Modern societies have reconciled the dilemma between self-interest and caring for others by dividing women and men into different moral categories. Women have been expected to seek personal development by caring for others, while men care for others by sharing the rewards of their independent work achievements. Changes in work and family life have undermined this framework but have failed to offer a clear avenue for creating new resolutions. Instead, contradictory social changes have produced new moral dilemmas. Women must now seek economic self-sufficiency even as they continue to bear responsibility for the care of others. Men can reject the obligation to provide for others, but they face new pressures to become more involved fathers and partners. Facing these dilemmas, young women and men must develop innovative moral strategies to renegotiate work-family conflicts and transform traditional views of gender, but persisting institutional obstacles thwart their emerging aspirations to balance personal autonomy with caring for others. To overcome these obstacles, we need to create more humane, less gendered theoretical and social frameworks for understanding and apportioning moral obligation.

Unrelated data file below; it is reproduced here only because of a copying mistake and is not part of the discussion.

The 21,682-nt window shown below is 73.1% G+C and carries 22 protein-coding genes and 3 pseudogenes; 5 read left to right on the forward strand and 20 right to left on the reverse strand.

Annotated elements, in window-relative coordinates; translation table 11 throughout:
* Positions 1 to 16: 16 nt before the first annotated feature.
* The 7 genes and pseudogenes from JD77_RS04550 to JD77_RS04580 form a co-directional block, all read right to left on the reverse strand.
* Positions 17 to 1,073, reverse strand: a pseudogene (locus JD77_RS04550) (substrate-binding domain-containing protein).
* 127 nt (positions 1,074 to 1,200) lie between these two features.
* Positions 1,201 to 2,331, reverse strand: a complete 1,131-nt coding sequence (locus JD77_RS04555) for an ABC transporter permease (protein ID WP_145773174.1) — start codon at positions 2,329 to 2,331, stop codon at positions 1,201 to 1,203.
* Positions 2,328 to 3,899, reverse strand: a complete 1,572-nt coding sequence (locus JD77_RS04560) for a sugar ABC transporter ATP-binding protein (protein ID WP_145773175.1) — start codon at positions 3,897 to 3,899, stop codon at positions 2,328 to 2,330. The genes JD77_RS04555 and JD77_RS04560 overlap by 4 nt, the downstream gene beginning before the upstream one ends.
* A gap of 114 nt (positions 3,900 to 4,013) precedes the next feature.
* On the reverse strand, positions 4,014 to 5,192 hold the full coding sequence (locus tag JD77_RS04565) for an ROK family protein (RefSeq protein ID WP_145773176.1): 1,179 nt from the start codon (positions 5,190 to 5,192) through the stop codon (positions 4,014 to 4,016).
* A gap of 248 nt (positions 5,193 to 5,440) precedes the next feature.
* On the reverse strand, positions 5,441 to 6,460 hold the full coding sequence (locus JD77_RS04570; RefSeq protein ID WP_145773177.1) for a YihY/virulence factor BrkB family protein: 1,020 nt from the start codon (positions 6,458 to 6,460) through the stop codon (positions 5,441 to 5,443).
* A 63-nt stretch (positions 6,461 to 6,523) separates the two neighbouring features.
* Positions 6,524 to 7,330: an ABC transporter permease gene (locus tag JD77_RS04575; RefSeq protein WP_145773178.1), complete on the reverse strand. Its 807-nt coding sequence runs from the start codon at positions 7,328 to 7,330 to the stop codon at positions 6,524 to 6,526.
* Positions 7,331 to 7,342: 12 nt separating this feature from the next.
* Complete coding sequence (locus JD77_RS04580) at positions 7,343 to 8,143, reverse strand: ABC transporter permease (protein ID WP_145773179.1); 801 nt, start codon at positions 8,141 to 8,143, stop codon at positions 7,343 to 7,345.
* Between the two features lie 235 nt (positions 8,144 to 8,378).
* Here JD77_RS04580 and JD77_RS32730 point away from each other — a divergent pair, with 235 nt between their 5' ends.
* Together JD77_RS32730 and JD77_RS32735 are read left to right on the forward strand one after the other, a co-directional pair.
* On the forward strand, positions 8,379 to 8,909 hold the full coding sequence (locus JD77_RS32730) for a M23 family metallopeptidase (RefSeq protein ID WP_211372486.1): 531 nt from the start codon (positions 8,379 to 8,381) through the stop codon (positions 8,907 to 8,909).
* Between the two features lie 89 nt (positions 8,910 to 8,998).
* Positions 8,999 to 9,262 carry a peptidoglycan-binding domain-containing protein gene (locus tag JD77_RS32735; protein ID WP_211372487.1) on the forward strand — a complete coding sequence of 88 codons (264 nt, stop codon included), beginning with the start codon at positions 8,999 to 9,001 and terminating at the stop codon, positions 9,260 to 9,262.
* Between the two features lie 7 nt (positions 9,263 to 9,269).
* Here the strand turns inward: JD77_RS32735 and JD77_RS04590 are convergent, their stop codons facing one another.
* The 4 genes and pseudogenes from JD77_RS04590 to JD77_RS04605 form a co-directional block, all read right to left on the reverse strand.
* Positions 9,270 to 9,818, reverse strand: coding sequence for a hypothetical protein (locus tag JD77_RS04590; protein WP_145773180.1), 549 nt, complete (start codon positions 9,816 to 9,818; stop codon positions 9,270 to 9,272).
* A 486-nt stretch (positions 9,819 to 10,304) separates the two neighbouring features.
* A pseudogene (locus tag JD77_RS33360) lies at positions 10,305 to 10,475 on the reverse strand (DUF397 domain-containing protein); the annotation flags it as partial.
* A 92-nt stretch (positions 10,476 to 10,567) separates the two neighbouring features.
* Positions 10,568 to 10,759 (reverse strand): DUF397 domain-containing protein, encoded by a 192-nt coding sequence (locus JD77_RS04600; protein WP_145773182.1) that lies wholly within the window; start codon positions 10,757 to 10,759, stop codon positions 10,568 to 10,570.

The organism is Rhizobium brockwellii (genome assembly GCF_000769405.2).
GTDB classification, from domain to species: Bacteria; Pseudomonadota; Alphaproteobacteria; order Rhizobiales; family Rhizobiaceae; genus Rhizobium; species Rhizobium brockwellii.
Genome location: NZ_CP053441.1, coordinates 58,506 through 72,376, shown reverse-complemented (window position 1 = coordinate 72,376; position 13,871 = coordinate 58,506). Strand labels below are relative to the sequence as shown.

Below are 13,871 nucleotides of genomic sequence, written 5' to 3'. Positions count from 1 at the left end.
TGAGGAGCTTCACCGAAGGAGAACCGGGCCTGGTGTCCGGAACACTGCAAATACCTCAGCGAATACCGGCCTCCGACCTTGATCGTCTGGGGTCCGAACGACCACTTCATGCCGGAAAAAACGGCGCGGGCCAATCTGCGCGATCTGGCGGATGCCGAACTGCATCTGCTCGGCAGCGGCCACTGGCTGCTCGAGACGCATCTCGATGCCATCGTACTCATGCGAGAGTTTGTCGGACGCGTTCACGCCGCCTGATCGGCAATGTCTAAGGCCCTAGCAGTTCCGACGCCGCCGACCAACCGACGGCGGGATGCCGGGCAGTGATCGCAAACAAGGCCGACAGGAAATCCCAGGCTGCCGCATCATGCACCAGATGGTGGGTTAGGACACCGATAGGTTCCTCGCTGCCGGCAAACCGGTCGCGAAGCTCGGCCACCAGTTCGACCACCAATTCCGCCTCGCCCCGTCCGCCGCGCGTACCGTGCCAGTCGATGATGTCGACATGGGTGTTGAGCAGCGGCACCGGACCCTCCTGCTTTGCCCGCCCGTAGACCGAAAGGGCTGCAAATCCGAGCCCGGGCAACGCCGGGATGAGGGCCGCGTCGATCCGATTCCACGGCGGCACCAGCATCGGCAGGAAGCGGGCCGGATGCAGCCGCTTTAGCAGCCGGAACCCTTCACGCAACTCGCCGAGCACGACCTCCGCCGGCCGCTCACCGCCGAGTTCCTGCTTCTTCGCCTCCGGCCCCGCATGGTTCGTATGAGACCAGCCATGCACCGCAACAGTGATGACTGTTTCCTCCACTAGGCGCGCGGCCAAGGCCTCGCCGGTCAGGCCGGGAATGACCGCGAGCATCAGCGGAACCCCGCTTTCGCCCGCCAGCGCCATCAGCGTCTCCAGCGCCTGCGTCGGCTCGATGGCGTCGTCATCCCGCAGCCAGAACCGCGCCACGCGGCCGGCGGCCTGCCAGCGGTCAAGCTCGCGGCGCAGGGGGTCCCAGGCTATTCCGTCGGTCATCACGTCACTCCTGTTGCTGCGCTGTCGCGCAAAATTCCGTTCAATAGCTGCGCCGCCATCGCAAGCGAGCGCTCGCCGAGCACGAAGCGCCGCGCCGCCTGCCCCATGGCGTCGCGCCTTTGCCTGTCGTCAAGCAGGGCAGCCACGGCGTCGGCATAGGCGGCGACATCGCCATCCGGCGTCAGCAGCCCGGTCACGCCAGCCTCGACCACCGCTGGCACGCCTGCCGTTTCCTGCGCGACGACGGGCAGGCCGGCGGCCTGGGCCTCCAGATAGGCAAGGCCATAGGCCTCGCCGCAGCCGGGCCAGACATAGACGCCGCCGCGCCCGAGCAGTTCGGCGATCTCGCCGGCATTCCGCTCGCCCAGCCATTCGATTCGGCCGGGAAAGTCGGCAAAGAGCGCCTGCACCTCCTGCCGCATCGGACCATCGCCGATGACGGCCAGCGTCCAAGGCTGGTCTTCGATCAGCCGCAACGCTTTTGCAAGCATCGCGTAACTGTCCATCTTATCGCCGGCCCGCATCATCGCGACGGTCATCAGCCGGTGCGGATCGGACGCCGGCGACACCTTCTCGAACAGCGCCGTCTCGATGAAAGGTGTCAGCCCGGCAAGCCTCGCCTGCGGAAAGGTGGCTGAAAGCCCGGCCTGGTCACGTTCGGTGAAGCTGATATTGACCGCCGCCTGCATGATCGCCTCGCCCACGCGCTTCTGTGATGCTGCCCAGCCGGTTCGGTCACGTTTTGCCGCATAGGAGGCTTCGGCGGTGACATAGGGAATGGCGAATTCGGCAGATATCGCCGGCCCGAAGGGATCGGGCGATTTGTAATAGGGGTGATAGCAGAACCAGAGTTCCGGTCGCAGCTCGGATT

ASJC Scopus subject areas
- Gender Studies
- Arts and Humanities (miscellaneous)
- Sociology and Political Science